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Time travel into Korea’s history

Ock Hyun-ju

The Korea Herald/Asia News Network

 /  Mon, April 20, 2020  /  09:06 am
Time travel into Korea’s history

Time travel into Korea’s history can begin in a temple enshrining Tangun, who founded the first kingdom of Korea in 2,333 BC. (The Korea Herald/Park Hyun-koo)

Only hundreds of meters away from the palace Gyeongbokgung in central Seoul, time travel into Korea’s history can begin in a temple enshrining Tangun, who founded the first kingdom of Korea in 2,333 BC.

According to Korean tradition, Tangun was the legendary founder of Gojoseon, or old Joseon, the first recorded state in Korean history. The state occupied the northern part of the Korean Peninsula and parts of northeast China.

In the shrine, a portrait and statue of Tangun have been placed, where his descendants can pay tribute to their nation’s founder. All visitors are welcome to pay their respects there, regardless of their religion. 

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The shrine lies next to Sajikdan, an altar to make sacrifices to the god of the land and the god of grains during the Joseon period.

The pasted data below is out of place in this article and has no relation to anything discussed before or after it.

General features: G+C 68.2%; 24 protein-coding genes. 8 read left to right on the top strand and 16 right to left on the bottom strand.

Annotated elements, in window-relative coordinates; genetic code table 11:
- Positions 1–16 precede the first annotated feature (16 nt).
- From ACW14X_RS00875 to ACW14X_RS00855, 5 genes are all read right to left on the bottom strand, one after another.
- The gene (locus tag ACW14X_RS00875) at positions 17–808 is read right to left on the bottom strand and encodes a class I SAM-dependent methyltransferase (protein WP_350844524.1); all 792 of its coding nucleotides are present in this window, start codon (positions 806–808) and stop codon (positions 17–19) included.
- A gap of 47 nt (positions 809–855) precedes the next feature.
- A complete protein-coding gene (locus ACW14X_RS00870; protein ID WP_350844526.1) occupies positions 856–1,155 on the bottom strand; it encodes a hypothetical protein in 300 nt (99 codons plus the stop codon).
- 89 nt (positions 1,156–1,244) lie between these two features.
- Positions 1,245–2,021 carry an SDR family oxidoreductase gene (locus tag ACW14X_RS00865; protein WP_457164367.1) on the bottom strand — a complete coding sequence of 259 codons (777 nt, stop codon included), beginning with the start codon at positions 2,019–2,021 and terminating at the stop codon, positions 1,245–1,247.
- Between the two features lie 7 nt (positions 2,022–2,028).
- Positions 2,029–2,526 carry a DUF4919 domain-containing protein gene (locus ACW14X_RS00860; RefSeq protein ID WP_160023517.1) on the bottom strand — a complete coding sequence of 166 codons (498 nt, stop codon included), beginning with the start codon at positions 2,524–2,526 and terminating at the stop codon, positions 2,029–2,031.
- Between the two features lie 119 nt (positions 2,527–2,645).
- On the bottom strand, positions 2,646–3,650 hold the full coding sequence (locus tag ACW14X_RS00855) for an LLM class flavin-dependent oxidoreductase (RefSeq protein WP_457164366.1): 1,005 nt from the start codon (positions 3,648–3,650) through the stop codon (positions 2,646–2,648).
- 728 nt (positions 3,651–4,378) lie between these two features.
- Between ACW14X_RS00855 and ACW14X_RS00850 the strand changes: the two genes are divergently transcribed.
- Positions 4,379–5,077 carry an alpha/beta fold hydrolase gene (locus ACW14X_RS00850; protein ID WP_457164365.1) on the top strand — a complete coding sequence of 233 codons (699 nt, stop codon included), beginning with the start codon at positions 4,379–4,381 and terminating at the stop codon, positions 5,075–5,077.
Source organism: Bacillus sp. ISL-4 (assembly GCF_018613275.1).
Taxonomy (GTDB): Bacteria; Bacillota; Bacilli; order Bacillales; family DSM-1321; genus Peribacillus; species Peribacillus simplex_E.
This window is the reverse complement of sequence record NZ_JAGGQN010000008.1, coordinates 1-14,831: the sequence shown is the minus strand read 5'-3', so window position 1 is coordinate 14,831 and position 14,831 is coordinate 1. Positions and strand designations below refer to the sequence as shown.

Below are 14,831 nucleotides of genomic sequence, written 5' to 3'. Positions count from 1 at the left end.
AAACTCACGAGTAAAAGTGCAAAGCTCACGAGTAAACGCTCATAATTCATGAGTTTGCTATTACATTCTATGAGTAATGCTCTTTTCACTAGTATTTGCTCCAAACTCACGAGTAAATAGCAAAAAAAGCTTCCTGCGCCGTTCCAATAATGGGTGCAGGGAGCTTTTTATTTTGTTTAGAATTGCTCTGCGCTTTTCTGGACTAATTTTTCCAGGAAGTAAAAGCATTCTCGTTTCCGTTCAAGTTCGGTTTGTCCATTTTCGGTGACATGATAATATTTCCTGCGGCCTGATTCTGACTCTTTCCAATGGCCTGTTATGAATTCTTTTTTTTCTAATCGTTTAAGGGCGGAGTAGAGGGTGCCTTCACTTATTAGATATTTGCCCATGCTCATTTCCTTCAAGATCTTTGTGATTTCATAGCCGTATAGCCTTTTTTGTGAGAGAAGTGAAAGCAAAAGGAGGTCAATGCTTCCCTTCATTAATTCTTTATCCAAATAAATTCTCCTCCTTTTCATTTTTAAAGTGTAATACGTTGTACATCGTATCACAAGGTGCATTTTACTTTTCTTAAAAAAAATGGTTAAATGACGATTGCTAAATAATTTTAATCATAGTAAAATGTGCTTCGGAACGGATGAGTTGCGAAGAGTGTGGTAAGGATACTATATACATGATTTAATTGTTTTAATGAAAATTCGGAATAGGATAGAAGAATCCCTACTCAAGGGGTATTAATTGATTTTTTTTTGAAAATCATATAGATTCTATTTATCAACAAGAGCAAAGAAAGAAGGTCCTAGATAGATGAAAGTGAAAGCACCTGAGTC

Sajikdan, an altar to make sacrifices to the god of the land and the god of grains during the Joseon period.Sajikdan, an altar to make sacrifices to the god of the land and the god of grains during the Joseon period. (The Korea Herald/Park Hyun-koo)

Sajikdan, built to the west of Gyeongbokgung in 1395, symbolizes the orthodoxy of the dynasty, together with Jongmyo, which stands to the east of the main palace. 

After the visit to the shrine, visitors can easily walk along the trail leading to Seoul’s fortress wall, built in 1396 to protect the Joseon capital, and continue their journey into Korea’s history.

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This article appeared on The Korea Herald newspaper website, which is a member of Asia News Network and a media partner of The Jakarta Post